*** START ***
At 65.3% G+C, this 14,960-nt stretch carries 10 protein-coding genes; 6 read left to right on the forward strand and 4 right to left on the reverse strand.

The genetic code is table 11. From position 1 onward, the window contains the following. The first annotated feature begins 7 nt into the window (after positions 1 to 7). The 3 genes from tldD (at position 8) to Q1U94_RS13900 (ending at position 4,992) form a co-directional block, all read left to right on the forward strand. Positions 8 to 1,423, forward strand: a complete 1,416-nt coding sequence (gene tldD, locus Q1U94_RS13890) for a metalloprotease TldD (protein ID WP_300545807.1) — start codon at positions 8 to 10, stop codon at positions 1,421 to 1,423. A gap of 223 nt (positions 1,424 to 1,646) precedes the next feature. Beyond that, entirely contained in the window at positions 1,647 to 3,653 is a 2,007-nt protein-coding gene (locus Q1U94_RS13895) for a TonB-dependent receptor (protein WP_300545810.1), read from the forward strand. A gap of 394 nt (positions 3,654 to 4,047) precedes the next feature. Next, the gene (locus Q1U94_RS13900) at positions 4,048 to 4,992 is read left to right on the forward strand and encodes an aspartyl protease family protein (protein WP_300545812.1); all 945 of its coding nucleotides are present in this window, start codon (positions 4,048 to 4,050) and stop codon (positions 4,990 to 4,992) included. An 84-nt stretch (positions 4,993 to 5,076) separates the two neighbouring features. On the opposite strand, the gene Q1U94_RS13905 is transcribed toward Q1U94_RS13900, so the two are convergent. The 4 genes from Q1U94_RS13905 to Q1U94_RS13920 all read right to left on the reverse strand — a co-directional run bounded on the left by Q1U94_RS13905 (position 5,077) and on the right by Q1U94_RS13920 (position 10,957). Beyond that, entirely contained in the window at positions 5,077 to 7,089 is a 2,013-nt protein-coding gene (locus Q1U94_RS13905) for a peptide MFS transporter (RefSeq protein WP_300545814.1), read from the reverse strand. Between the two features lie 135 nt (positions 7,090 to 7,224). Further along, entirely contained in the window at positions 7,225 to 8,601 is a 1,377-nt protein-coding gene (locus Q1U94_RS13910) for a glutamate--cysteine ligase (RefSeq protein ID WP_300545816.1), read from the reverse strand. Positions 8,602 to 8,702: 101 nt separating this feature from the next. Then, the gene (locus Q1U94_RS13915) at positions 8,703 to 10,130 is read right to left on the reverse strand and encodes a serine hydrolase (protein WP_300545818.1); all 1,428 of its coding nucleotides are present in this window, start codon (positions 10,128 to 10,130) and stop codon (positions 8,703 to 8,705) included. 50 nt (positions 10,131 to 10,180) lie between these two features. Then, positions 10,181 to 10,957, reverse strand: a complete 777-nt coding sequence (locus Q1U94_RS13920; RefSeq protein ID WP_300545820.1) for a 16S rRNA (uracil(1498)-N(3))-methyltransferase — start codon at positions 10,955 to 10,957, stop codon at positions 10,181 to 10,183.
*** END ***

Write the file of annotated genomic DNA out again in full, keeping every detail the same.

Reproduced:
At 65.3% G+C, this 14,960-nt stretch carries 10 protein-coding genes; 6 read left to right on the forward strand and 4 right to left on the reverse strand.

The genetic code is table 11. From position 1 onward, the window contains the following. The first annotated feature begins 7 nt into the window (after positions 1 to 7). The 3 genes from tldD (at position 8) to Q1U94_RS13900 (ending at position 4,992) form a co-directional block, all read left to right on the forward strand. Positions 8 to 1,423, forward strand: a complete 1,416-nt coding sequence (gene tldD, locus Q1U94_RS13890) for a metalloprotease TldD (protein ID WP_300545807.1) — start codon at positions 8 to 10, stop codon at positions 1,421 to 1,423. A gap of 223 nt (positions 1,424 to 1,646) precedes the next feature. Beyond that, entirely contained in the window at positions 1,647 to 3,653 is a 2,007-nt protein-coding gene (locus Q1U94_RS13895) for a TonB-dependent receptor (protein WP_300545810.1), read from the forward strand. A gap of 394 nt (positions 3,654 to 4,047) precedes the next feature. Next, the gene (locus Q1U94_RS13900) at positions 4,048 to 4,992 is read left to right on the forward strand and encodes an aspartyl protease family protein (protein WP_300545812.1); all 945 of its coding nucleotides are present in this window, start codon (positions 4,048 to 4,050) and stop codon (positions 4,990 to 4,992) included. An 84-nt stretch (positions 4,993 to 5,076) separates the two neighbouring features. On the opposite strand, the gene Q1U94_RS13905 is transcribed toward Q1U94_RS13900, so the two are convergent. The 4 genes from Q1U94_RS13905 to Q1U94_RS13920 all read right to left on the reverse strand — a co-directional run bounded on the left by Q1U94_RS13905 (position 5,077) and on the right by Q1U94_RS13920 (position 10,957). Beyond that, entirely contained in the window at positions 5,077 to 7,089 is a 2,013-nt protein-coding gene (locus Q1U94_RS13905) for a peptide MFS transporter (RefSeq protein WP_300545814.1), read from the reverse strand. Between the two features lie 135 nt (positions 7,090 to 7,224). Further along, entirely contained in the window at positions 7,225 to 8,601 is a 1,377-nt protein-coding gene (locus Q1U94_RS13910) for a glutamate--cysteine ligase (RefSeq protein ID WP_300545816.1), read from the reverse strand. Positions 8,602 to 8,702: 101 nt separating this feature from the next. Then, the gene (locus Q1U94_RS13915) at positions 8,703 to 10,130 is read right to left on the reverse strand and encodes a serine hydrolase (protein WP_300545818.1); all 1,428 of its coding nucleotides are present in this window, start codon (positions 10,128 to 10,130) and stop codon (positions 8,703 to 8,705) included. 50 nt (positions 10,131 to 10,180) lie between these two features. Then, positions 10,181 to 10,957, reverse strand: a complete 777-nt coding sequence (locus Q1U94_RS13920; RefSeq protein ID WP_300545820.1) for a 16S rRNA (uracil(1498)-N(3))-methyltransferase — start codon at positions 10,955 to 10,957, stop codon at positions 10,181 to 10,183.